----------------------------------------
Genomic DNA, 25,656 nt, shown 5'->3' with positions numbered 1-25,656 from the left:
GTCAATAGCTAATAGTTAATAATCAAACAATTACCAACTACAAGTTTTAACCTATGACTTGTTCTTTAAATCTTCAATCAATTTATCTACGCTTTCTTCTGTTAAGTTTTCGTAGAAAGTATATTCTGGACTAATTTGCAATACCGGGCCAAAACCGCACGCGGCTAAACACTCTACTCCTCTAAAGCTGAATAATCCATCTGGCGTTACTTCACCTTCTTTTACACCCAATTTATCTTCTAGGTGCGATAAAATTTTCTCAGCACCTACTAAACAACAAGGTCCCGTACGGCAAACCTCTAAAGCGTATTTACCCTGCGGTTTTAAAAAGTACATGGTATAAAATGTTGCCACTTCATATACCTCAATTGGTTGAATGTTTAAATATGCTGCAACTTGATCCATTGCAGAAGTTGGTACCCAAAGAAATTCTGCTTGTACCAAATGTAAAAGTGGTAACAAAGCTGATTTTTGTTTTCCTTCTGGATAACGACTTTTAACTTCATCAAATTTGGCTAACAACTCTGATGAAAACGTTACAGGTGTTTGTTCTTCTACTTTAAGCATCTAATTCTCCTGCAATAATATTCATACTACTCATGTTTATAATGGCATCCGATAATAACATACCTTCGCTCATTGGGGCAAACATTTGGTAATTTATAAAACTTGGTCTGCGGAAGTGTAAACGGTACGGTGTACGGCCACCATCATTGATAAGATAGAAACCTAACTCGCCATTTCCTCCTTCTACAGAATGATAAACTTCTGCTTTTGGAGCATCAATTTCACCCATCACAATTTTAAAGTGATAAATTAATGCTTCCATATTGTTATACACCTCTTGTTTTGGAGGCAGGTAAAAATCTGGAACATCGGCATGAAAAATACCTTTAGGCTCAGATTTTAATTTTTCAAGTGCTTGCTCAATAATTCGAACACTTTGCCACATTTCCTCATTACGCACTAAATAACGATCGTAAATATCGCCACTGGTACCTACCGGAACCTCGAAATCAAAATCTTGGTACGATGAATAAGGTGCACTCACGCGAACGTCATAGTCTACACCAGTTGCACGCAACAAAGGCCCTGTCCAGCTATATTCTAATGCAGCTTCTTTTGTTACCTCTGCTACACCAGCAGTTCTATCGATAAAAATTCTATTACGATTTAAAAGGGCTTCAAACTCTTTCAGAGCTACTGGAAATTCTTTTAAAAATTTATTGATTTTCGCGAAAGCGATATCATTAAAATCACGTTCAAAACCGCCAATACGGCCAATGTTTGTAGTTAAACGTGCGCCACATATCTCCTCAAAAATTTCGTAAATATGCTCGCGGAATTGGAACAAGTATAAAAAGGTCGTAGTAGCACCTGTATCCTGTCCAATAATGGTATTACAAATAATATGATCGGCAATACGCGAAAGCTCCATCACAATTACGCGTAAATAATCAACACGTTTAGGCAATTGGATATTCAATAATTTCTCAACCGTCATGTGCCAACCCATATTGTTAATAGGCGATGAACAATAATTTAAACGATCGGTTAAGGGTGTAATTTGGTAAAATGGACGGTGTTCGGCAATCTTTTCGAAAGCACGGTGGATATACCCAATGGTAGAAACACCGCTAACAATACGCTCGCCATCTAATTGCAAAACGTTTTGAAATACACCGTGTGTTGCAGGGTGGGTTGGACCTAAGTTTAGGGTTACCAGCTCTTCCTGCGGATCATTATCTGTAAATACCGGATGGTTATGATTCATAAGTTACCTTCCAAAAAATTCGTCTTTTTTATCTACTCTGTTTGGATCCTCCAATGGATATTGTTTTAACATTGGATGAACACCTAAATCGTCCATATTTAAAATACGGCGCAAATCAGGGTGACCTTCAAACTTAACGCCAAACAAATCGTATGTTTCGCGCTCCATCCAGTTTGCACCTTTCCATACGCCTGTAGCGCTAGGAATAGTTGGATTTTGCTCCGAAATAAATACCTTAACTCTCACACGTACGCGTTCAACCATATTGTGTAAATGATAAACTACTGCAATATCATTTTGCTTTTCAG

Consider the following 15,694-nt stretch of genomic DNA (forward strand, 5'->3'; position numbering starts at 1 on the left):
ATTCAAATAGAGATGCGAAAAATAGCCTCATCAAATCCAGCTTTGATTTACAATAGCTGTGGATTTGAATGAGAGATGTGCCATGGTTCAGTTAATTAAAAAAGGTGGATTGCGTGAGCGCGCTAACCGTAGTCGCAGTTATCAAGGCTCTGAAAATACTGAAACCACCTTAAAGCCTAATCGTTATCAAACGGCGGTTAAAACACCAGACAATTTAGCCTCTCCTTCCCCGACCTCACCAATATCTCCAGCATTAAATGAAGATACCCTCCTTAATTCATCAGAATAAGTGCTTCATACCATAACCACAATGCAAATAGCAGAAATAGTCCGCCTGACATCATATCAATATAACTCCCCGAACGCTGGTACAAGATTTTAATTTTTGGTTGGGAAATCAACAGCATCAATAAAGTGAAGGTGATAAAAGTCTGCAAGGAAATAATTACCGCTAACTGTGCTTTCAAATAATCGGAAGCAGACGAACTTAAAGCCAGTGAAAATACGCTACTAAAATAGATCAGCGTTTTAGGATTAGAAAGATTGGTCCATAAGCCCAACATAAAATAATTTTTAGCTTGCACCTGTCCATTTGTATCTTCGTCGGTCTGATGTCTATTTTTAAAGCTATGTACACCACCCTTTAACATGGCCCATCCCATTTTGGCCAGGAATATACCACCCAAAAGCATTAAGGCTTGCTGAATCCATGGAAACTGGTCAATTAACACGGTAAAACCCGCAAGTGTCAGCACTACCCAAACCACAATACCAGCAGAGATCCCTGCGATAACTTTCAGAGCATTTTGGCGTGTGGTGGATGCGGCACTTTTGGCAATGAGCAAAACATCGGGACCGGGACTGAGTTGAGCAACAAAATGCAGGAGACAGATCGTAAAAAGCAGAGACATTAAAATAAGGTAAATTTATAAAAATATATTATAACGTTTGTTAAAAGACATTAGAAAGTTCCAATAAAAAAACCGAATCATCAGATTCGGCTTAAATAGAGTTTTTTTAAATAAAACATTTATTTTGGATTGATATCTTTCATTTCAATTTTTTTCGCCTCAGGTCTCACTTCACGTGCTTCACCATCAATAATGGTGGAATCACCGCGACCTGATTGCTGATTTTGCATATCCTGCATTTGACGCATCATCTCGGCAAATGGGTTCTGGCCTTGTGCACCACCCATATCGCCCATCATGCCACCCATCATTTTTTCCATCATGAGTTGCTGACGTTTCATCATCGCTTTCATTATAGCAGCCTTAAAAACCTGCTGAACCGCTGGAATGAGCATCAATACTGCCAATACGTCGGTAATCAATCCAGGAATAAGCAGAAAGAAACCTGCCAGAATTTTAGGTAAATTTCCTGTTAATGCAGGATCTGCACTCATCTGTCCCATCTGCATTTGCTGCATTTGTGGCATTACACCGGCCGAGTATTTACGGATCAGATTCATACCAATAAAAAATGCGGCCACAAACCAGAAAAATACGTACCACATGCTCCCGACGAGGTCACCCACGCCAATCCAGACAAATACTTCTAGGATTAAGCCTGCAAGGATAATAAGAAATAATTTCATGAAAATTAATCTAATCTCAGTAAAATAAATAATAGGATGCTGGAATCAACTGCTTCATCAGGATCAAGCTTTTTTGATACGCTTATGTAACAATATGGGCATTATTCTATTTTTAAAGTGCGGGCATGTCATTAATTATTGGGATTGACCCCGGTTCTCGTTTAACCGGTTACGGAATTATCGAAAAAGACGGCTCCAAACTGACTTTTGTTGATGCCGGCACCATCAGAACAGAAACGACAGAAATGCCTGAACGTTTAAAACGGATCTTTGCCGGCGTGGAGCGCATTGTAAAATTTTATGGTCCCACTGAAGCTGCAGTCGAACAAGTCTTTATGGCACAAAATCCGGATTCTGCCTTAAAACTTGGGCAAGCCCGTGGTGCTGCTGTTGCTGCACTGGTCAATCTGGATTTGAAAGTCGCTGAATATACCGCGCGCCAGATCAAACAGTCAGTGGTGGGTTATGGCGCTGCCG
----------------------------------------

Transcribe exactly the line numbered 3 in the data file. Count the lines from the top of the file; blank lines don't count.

Consider the following 15,694-nt stretch of genomic DNA (forward strand, 5'->3'; position numbering starts at 1 on the left):